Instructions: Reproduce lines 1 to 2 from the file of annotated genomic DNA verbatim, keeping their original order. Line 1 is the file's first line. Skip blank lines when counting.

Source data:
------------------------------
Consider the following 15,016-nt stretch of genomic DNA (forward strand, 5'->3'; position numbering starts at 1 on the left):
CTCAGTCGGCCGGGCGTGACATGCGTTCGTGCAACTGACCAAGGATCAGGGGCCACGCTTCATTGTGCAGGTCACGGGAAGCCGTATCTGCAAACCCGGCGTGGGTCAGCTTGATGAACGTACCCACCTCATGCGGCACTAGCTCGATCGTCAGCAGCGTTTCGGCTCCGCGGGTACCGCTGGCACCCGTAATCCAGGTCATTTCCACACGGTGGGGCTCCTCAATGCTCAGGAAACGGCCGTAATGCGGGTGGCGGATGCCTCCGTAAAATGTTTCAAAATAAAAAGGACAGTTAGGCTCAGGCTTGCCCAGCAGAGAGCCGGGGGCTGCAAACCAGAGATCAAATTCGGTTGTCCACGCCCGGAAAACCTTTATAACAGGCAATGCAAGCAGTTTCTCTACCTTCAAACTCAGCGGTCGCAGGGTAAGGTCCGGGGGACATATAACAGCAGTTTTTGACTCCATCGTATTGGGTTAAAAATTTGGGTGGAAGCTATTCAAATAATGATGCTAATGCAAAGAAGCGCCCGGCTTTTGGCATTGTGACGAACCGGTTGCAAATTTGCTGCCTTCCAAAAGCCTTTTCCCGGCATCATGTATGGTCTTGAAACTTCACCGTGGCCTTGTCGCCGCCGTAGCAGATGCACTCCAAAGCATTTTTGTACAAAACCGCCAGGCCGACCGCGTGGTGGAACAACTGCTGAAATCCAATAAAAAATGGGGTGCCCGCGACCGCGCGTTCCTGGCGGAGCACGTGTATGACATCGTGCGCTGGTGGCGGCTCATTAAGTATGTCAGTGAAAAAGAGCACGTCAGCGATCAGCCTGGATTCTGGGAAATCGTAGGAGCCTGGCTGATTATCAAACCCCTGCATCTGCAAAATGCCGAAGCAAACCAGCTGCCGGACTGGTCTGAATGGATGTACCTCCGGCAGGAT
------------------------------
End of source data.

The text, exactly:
Consider the following 15,016-nt stretch of genomic DNA (forward strand, 5'->3'; position numbering starts at 1 on the left):
CTCAGTCGGCCGGGCGTGACATGCGTTCGTGCAACTGACCAAGGATCAGGGGCCACGCTTCATTGTGCAGGTCACGGGAAGCCGTATCTGCAAACCCGGCGTGGGTCAGCTTGATGAACGTACCCACCTCATGCGGCACTAGCTCGATCGTCAGCAGCGTTTCGGCTCCGCGGGTACCGCTGGCACCCGTAATCCAGGTCATTTCCACACGGTGGGGCTCCTCAATGCTCAGGAAACGGCCGTAATGCGGGTGGCGGATGCCTCCGTAAAATGTTTCAAAATAAAAAGGACAGTTAGGCTCAGGCTTGCCCAGCAGAGAGCCGGGGGCTGCAAACCAGAGATCAAATTCGGTTGTCCACGCCCGGAAAACCTTTATAACAGGCAATGCAAGCAGTTTCTCTACCTTCAAACTCAGCGGTCGCAGGGTAAGGTCCGGGGGACATATAACAGCAGTTTTTGACTCCATCGTATTGGGTTAAAAATTTGGGTGGAAGCTATTCAAATAATGATGCTAATGCAAAGAAGCGCCCGGCTTTTGGCATTGTGACGAACCGGTTGCAAATTTGCTGCCTTCCAAAAGCCTTTTCCCGGCATCATGTATGGTCTTGAAACTTCACCGTGGCCTTGTCGCCGCCGTAGCAGATGCACTCCAAAGCATTTTTGTACAAAACCGCCAGGCCGACCGCGTGGTGGAACAACTGCTGAAATCCAATAAAAAATGGGGTGCCCGCGACCGCGCGTTCCTGGCGGAGCACGTGTATGACATCGTGCGCTGGTGGCGGCTCATTAAGTATGTCAGTGAAAAAGAGCACGTCAGCGATCAGCCTGGATTCTGGGAAATCGTAGGAGCCTGGCTGATTATCAAACCCCTGCATCTGCAAAATGCCGAAGCAAACCAGCTGCCGGACTGGTCTGAATGGATGTACCTCCGGCAGGAT